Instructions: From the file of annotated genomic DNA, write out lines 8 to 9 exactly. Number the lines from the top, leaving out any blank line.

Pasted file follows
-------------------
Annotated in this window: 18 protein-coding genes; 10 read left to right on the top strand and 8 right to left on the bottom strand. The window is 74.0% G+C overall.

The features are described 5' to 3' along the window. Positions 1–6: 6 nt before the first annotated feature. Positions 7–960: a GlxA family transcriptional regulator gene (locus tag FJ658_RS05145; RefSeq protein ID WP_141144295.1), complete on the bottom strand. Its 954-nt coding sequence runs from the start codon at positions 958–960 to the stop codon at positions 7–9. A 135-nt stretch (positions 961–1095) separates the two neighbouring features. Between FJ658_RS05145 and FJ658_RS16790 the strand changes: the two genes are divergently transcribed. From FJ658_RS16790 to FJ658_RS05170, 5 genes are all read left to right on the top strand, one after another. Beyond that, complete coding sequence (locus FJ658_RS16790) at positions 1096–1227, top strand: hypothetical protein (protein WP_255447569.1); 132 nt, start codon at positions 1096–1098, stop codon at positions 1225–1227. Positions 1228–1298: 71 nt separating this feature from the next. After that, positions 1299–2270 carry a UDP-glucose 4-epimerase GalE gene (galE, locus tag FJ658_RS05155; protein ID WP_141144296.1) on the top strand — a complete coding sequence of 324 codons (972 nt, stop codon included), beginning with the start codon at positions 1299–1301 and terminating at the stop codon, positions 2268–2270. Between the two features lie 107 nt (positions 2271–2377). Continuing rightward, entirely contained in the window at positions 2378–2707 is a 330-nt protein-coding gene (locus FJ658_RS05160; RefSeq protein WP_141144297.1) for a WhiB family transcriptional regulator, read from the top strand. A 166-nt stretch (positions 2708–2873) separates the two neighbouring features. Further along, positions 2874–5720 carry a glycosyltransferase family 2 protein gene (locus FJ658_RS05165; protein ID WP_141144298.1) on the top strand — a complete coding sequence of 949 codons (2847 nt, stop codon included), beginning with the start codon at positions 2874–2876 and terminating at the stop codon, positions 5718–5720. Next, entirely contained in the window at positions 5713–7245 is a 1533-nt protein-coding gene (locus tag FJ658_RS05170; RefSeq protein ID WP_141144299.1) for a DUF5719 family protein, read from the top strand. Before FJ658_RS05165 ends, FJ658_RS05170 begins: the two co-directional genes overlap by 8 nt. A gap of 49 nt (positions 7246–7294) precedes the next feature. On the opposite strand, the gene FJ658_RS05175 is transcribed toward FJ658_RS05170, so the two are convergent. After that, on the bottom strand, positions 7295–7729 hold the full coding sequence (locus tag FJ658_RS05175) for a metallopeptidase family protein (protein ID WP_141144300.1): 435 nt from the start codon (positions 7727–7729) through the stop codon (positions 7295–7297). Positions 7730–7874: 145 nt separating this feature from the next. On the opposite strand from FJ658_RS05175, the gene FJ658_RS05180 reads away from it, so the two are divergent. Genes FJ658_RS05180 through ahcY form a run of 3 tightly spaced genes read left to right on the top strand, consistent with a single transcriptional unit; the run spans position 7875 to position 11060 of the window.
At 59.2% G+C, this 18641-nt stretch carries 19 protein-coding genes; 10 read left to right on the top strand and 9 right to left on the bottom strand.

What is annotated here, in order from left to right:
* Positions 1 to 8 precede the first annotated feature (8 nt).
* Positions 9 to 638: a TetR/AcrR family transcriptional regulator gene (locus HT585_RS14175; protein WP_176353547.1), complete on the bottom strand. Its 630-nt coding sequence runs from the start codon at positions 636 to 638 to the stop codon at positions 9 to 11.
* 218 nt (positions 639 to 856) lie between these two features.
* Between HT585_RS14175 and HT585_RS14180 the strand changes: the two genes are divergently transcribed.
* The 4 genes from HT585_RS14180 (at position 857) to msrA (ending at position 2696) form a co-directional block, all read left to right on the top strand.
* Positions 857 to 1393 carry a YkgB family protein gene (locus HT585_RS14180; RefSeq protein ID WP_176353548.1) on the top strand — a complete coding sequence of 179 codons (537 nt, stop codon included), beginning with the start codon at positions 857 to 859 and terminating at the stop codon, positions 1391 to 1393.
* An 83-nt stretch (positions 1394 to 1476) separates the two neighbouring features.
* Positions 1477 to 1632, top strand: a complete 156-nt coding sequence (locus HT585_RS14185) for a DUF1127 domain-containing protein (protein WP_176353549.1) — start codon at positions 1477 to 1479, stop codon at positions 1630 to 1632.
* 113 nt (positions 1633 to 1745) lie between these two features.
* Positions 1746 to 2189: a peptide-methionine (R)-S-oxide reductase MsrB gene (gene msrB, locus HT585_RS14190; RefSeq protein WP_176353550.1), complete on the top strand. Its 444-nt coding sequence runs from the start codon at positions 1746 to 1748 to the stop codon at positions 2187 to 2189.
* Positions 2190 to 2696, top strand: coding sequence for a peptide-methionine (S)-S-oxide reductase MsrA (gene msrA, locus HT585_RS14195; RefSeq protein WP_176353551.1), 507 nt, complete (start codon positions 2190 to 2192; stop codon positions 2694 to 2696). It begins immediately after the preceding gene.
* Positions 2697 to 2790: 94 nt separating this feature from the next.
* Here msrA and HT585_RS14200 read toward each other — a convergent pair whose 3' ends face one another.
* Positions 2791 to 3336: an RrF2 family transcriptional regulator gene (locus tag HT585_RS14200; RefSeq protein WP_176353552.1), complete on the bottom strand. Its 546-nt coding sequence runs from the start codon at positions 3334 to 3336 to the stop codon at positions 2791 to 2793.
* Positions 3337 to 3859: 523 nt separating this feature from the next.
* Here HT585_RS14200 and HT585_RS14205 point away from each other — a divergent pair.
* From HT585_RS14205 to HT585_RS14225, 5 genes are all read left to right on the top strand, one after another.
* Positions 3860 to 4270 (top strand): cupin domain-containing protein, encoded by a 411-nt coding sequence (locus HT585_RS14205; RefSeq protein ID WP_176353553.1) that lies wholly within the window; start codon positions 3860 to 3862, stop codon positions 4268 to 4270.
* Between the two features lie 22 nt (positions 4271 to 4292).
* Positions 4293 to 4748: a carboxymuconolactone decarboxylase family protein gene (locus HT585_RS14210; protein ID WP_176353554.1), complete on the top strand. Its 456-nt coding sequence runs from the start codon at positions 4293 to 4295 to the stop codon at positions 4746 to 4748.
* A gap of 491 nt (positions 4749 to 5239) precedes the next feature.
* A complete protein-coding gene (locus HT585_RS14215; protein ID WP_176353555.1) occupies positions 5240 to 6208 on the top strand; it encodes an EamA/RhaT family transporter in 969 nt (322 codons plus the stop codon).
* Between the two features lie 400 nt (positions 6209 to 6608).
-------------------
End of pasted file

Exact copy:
* Between HT585_RS14175 and HT585_RS14180 the strand changes: the two genes are divergently transcribed.
* The 4 genes from HT585_RS14180 (at position 857) to msrA (ending at position 2696) form a co-directional block, all read left to right on the top strand.